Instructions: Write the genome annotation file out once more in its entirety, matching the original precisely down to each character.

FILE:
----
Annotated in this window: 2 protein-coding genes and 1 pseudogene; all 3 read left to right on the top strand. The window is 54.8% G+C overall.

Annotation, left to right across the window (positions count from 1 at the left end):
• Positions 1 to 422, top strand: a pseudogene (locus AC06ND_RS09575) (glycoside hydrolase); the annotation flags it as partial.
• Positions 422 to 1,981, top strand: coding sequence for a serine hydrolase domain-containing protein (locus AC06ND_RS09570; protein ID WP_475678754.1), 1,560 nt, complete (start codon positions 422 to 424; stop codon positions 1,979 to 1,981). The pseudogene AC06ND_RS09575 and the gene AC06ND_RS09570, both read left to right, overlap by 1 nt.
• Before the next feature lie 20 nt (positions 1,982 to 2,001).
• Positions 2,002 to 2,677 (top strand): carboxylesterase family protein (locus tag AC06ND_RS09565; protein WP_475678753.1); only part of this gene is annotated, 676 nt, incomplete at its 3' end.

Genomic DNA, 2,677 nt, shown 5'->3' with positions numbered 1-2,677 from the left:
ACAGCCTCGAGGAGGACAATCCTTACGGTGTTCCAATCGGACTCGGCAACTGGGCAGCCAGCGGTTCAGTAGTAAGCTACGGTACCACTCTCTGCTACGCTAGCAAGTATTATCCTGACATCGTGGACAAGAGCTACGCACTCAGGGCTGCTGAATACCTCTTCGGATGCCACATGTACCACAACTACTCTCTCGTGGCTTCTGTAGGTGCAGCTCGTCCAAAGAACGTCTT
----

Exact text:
Annotated in this window: 2 protein-coding genes and 1 pseudogene; all 3 read left to right on the top strand. The window is 54.8% G+C overall.

Annotation, left to right across the window (positions count from 1 at the left end):
• Positions 1 to 422, top strand: a pseudogene (locus AC06ND_RS09575) (glycoside hydrolase); the annotation flags it as partial.
• Positions 422 to 1,981, top strand: coding sequence for a serine hydrolase domain-containing protein (locus AC06ND_RS09570; protein ID WP_475678754.1), 1,560 nt, complete (start codon positions 422 to 424; stop codon positions 1,979 to 1,981). The pseudogene AC06ND_RS09575 and the gene AC06ND_RS09570, both read left to right, overlap by 1 nt.
• Before the next feature lie 20 nt (positions 1,982 to 2,001).
• Positions 2,002 to 2,677 (top strand): carboxylesterase family protein (locus tag AC06ND_RS09565; protein WP_475678753.1); only part of this gene is annotated, 676 nt, incomplete at its 3' end.

Genomic DNA, 2,677 nt, shown 5'->3' with positions numbered 1-2,677 from the left:
ACAGCCTCGAGGAGGACAATCCTTACGGTGTTCCAATCGGACTCGGCAACTGGGCAGCCAGCGGTTCAGTAGTAAGCTACGGTACCACTCTCTGCTACGCTAGCAAGTATTATCCTGACATCGTGGACAAGAGCTACGCACTCAGGGCTGCTGAATACCTCTTCGGATGCCACATGTACCACAACTACTCTCTCGTGGCTTCTGTAGGTGCAGCTCGTCCAAAGAACGTCTT